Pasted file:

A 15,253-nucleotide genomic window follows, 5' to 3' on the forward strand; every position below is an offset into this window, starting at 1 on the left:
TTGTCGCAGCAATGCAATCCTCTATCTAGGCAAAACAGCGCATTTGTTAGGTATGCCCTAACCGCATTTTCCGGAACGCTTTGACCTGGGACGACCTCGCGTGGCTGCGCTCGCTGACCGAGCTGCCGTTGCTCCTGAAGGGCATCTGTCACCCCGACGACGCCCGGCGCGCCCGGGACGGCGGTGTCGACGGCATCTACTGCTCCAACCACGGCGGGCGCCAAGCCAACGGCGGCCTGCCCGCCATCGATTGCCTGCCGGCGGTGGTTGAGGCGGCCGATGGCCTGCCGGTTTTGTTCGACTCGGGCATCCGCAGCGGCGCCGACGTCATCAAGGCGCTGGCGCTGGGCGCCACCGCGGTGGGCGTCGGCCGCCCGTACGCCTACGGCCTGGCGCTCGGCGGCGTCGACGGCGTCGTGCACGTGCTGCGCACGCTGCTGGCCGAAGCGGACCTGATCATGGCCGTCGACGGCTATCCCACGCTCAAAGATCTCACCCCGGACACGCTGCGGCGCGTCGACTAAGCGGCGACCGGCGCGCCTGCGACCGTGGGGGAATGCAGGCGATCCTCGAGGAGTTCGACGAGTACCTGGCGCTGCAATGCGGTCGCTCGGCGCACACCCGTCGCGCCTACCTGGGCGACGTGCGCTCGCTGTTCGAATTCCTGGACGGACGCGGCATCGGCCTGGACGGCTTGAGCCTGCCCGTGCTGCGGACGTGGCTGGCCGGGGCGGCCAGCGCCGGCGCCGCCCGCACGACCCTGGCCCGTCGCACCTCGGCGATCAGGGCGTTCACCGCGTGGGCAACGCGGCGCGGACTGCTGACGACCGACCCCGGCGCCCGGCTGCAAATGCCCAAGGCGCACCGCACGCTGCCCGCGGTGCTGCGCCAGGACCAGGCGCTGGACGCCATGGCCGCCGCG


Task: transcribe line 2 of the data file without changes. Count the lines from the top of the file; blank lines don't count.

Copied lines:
TTGTCGCAGCAATGCAATCCTCTATCTAGGCAAAACAGCGCATTTGTTAGGTATGCCCTAACCGCATTTTCCGGAACGCTTTGACCTGGGACGACCTCGCGTGGCTGCGCTCGCTGACCGAGCTGCCGTTGCTCCTGAAGGGCATCTGTCACCCCGACGACGCCCGGCGCGCCCGGGACGGCGGTGTCGACGGCATCTACTGCTCCAACCACGGCGGGCGCCAAGCCAACGGCGGCCTGCCCGCCATCGATTGCCTGCCGGCGGTGGTTGAGGCGGCCGATGGCCTGCCGGTTTTGTTCGACTCGGGCATCCGCAGCGGCGCCGACGTCATCAAGGCGCTGGCGCTGGGCGCCACCGCGGTGGGCGTCGGCCGCCCGTACGCCTACGGCCTGGCGCTCGGCGGCGTCGACGGCGTCGTGCACGTGCTGCGCACGCTGCTGGCCGAAGCGGACCTGATCATGGCCGTCGACGGCTATCCCACGCTCAAAGATCTCACCCCGGACACGCTGCGGCGCGTCGACTAAGCGGCGACCGGCGCGCCTGCGACCGTGGGGGAATGCAGGCGATCCTCGAGGAGTTCGACGAGTACCTGGCGCTGCAATGCGGTCGCTCGGCGCACACCCGTCGCGCCTACCTGGGCGACGTGCGCTCGCTGTTCGAATTCCTGGACGGACGCGGCATCGGCCTGGACGGCTTGAGCCTGCCCGTGCTGCGGACGTGGCTGGCCGGGGCGGCCAGCGCCGGCGCCGCCCGCACGACCCTGGCCCGTCGCACCTCGGCGATCAGGGCGTTCACCGCGTGGGCAACGCGGCGCGGACTGCTGACGACCGACCCCGGCGCCCGGCTGCAAATGCCCAAGGCGCACCGCACGCTGCCCGCGGTGCTGCGCCAGGACCAGGCGCTGGACGCCATGGCCGCCGCG